FACTORY GIRL Even though FACTORY GIRL_ the new biopic about Edie by fdh56iuoui



Even though FACTORY GIRL, the new biopic about Edie Sedgwick, was made 11 years
after BASQUIAT and I SHOT ANDY WARHOL, it’s hard not to compare the three
films since they all purport to tell you the truth about Andy Warhol and the Factory. So, I
contacted the two earlier films’ biggest fan, 14 year-old Mary Ann Casavant, to ask her
what she thought of FACTORY GIRL. She wrote the following review:

I have always known that I should have been alive in the 1960s, but it’s been hard for me
to figure out which part of the decade I really would have wanted to experience the most.
For a while I thought I would want to be a hippy in the late 1960s, you know the long
hair, Woodstock type? But after watching BASQUIAT and I SHOT ANDY WARHOL, I
began to think that maybe I would want a member of the Factory instead.

So, I was totally psyched to watch, FACTORY GIRL, the new movie about Edie
Sedgwick, the beautiful, totally skinny woman, who inspired Andy Warhol to make these
really obscure films that no one understood. When the movie starts, Edie is in rehab
(she’s a brunette with long hair). She tells the therapist that she has a broken lifeline, and
so knows she’s one of those people destined to die young, which is sad but also gives her
the freedom to like live however she wants.

Anyway, so the movie flashes back to her moving to New York and meeting Andy
Warhol. When she goes to the Factory, everyone is hanging out and doing really neat art
stuff. Edie fits right in, and soon she and Andy are best friends. They have no patience for
stuff like Vietnam, and the only things they care about are art and I Dream of Jeannie.
Everyone at the Factory does lots of drugs and has a really good time. No one ever gets
bored. Edie is really glamorous and constantly spends money on clothes. I think she does
this because her father molested her as a child. But despite her troubles, she’s on top of
the world after she meets Andy.

But then Edie meets this totally hot rocker (they don’t name him, but it’s obviously Bob
Dylan.) He’s a true Artist with a capital A. He talks about the world and all these things
that are going on outside the Factory, like Vietnam. He’s not concerned with things like
image. He’s just deep. He makes Edie see that maybe Andy can be superficial. She gets
on the back of his motorcycle, and they go out to the woods where he tells her Andy is
taking advantage of her (And he’s totally right, by the way, Andy should have paid Edie).
They then have really hot sex in front of a raging fire.

But Edie still really likes Andy. She decides to introduce her new friend to Warhol, but
Warhol is all intimidated by how cool he is and how manly he is. It made me think, I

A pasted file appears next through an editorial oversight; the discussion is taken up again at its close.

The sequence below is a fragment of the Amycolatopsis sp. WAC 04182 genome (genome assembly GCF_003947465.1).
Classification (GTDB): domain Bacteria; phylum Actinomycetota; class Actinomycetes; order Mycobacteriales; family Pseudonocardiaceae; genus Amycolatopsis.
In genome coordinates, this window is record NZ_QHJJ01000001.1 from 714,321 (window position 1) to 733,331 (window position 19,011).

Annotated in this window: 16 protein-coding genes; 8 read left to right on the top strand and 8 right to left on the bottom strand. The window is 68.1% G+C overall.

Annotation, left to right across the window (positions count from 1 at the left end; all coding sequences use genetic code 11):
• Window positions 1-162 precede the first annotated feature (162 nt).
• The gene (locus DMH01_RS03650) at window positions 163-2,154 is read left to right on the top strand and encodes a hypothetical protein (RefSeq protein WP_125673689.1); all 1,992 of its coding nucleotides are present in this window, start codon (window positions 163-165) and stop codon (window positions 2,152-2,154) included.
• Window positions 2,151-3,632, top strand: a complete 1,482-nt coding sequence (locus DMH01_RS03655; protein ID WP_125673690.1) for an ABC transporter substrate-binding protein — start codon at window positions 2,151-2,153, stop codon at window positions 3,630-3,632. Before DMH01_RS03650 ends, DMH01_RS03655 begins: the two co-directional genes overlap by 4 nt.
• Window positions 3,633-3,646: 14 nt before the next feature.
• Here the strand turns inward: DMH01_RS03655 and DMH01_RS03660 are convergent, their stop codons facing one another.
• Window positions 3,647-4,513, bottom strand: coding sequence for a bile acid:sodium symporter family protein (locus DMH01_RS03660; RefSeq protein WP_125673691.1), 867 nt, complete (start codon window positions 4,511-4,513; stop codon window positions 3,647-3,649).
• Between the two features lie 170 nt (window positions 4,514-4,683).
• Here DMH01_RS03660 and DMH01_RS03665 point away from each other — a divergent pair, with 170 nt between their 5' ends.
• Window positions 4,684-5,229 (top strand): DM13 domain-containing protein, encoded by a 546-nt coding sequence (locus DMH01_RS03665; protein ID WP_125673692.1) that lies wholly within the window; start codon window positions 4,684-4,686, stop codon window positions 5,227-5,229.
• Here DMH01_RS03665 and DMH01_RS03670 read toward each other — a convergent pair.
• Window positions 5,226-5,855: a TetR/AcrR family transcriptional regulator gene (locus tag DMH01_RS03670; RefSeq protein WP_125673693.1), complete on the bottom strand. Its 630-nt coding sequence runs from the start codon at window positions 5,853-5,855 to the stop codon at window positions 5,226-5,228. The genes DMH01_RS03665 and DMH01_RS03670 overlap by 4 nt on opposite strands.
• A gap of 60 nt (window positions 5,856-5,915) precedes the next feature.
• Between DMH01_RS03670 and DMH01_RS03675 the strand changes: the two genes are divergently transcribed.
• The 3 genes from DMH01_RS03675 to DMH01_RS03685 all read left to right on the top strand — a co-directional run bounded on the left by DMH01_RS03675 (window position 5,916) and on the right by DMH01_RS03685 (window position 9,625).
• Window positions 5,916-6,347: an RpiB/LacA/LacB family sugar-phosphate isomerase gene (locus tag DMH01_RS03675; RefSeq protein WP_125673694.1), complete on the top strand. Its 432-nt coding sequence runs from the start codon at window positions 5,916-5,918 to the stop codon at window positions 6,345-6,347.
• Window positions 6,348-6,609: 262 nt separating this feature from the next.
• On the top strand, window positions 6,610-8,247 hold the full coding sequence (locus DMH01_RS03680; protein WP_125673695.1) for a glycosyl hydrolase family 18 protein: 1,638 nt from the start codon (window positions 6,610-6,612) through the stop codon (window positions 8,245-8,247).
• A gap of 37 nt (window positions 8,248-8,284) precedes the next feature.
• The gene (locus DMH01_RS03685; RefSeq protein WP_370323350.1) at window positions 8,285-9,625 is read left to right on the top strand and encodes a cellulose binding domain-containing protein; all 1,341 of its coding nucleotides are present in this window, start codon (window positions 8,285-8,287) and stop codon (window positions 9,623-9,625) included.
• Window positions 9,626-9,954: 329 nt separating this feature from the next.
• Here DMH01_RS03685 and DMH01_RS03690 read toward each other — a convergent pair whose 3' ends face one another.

mean I really want a gay best friend, but I also want a hot guy. Can you have both at the
same time? Edie totally had to give up Bob for Andy. Is that the way is? I mean do you
have to have to make a choice between Andy’s art and Bob’s?

Okay, so after the rocker leaves, everything goes really down hill, and Edie gets hooked
on drugs. All the lights go blue and green, the camera moves around really fast, and her
eye makeup gets really heavy, so you know it’s bad. Her accountant won’t give her
money, explaining that it’s tough love, and she responds, “Do you know what tough love
is? It’s trying to keep your father out of your bed since you were 8 years old.” Wow,
Sienna really deserves an Academy Award because that moment devastated me.

So, she has no money, Andy won’t see her anymore, and she’s all strung out. Things are
looking bad. Her friend from college tries to help her by showing her a picture of when
she was happier and brunette. When he does this, you can totally see the contrast between
the Edie he’s talking to and the Edie in the photo. In the photo, she’s skinny and wearing
like J. Crew type clothing, but the cool J. Crew type clothing. The Edie looking at the
photo is blonde and super skinny instead of just really skinny. She then sees that she
needs help and she goes to this rehab, but we all know she ends up dying anyway.

FACTORY GIRL really made me think about whether or not I wanted to be Edie
Sedgwick. Maybe I would just want to be like Edie Sedgwick, without all the family stuff
and without Andy being mean to me, or maybe I want to be like Joan Baez and be with
Dylan. The best thing about FACTORY GIRL is that it really opened up my mind. Andy
Warhol was not nice to Edie, and he should have learned about art from people like
Dylan, who really cared about the world and weren’t superficial.

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